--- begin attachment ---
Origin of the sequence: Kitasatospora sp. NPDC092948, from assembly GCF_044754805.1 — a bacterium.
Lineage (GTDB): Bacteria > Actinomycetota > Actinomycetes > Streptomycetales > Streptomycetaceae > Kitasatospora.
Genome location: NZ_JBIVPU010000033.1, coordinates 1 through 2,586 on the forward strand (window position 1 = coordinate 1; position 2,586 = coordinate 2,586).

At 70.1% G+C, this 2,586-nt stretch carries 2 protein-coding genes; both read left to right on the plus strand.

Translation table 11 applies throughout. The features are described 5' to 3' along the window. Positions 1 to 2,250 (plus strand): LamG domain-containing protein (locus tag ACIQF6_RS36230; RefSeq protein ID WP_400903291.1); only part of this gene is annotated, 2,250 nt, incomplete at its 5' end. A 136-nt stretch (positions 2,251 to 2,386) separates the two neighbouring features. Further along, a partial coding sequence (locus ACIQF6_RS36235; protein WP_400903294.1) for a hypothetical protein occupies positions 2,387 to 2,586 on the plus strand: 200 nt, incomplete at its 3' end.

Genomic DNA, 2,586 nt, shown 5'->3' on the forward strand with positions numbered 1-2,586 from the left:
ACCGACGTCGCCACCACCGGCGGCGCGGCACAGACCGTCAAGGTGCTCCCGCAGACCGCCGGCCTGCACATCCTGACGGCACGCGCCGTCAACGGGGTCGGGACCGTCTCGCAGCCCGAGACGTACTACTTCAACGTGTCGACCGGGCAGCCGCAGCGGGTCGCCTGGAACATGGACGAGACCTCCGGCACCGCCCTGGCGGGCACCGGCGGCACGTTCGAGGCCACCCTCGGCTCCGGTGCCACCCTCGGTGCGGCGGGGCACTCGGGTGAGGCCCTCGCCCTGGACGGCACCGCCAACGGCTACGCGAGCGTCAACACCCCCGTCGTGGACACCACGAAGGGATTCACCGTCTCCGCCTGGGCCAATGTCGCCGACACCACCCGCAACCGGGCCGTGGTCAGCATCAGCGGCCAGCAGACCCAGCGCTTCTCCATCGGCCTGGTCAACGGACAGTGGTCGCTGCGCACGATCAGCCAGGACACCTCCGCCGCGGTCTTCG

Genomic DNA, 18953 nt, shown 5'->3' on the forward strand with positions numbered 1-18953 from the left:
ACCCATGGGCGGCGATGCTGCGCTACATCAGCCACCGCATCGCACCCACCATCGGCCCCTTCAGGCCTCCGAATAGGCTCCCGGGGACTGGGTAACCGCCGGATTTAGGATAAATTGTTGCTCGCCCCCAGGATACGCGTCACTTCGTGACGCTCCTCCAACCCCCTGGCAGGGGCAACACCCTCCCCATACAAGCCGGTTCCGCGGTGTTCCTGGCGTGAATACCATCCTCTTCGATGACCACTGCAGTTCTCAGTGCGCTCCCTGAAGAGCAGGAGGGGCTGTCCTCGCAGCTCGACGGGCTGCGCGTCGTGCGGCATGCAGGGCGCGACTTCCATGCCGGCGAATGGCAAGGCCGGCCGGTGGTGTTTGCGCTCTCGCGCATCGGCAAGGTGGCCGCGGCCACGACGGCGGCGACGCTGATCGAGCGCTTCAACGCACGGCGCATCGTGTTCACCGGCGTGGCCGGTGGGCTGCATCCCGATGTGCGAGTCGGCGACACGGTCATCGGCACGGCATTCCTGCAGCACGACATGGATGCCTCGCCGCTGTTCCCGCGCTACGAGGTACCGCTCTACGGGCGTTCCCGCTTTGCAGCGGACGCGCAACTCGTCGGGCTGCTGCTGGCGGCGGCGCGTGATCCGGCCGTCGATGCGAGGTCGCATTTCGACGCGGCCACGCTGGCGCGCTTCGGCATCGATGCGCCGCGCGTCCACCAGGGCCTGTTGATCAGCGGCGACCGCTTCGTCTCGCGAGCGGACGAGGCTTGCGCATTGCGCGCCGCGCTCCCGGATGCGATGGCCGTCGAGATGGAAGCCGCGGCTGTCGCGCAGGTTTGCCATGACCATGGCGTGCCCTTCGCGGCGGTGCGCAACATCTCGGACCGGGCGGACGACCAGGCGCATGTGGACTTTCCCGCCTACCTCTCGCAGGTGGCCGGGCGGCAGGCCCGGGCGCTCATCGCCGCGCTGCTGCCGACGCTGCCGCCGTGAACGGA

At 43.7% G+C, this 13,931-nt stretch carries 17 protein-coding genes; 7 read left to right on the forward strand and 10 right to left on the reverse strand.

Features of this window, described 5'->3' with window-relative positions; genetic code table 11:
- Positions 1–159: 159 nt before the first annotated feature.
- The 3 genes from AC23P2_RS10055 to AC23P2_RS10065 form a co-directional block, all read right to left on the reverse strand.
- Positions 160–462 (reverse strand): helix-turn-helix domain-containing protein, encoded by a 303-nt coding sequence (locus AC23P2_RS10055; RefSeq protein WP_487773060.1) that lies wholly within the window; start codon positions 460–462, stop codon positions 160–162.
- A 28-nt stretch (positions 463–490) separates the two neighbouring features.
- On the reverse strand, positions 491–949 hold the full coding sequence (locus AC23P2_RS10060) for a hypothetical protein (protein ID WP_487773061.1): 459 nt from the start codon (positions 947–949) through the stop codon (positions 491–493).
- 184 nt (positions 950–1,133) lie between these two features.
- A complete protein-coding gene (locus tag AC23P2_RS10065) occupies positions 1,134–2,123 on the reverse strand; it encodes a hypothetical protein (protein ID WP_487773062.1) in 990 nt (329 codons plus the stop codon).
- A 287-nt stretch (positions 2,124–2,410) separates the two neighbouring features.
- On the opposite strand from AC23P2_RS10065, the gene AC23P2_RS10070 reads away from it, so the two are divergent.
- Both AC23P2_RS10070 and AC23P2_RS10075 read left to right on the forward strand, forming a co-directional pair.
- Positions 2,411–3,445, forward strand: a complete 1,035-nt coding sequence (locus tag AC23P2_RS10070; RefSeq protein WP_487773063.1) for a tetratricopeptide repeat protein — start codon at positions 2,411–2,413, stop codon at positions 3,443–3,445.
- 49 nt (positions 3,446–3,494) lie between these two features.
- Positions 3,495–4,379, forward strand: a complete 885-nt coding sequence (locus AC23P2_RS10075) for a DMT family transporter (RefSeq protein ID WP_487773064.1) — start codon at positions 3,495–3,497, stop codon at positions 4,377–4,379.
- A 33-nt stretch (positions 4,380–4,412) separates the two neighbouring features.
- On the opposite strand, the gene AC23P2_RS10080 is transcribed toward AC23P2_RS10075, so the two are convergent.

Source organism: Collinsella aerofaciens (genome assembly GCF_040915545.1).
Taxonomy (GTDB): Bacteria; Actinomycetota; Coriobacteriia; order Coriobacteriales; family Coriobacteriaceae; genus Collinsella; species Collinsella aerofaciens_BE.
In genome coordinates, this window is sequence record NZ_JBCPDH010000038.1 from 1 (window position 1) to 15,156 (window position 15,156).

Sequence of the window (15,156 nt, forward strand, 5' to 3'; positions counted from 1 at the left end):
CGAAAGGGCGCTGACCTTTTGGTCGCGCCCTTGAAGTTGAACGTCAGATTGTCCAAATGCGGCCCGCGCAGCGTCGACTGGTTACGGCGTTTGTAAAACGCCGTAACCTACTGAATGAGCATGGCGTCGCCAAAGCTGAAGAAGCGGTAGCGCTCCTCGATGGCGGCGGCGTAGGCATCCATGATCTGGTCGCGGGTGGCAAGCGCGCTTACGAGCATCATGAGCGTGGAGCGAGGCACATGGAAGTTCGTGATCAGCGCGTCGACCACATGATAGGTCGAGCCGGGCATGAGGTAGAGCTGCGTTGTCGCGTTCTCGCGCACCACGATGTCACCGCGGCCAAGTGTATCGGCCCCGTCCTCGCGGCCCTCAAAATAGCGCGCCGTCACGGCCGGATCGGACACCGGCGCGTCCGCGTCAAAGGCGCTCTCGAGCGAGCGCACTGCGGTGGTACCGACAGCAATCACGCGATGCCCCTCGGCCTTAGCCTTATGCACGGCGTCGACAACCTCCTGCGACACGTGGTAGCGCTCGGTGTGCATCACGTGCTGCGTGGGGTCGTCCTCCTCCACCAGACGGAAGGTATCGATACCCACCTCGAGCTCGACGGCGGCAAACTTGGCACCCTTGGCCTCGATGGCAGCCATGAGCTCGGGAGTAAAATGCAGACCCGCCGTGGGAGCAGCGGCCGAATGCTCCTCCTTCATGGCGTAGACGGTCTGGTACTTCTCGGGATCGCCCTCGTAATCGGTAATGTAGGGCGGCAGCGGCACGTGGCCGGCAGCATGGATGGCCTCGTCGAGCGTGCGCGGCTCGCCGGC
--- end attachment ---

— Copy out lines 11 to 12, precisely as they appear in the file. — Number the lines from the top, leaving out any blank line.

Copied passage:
Features of this window, described 5'->3' with window-relative positions; genetic code table 11:
- Positions 1–159: 159 nt before the first annotated feature.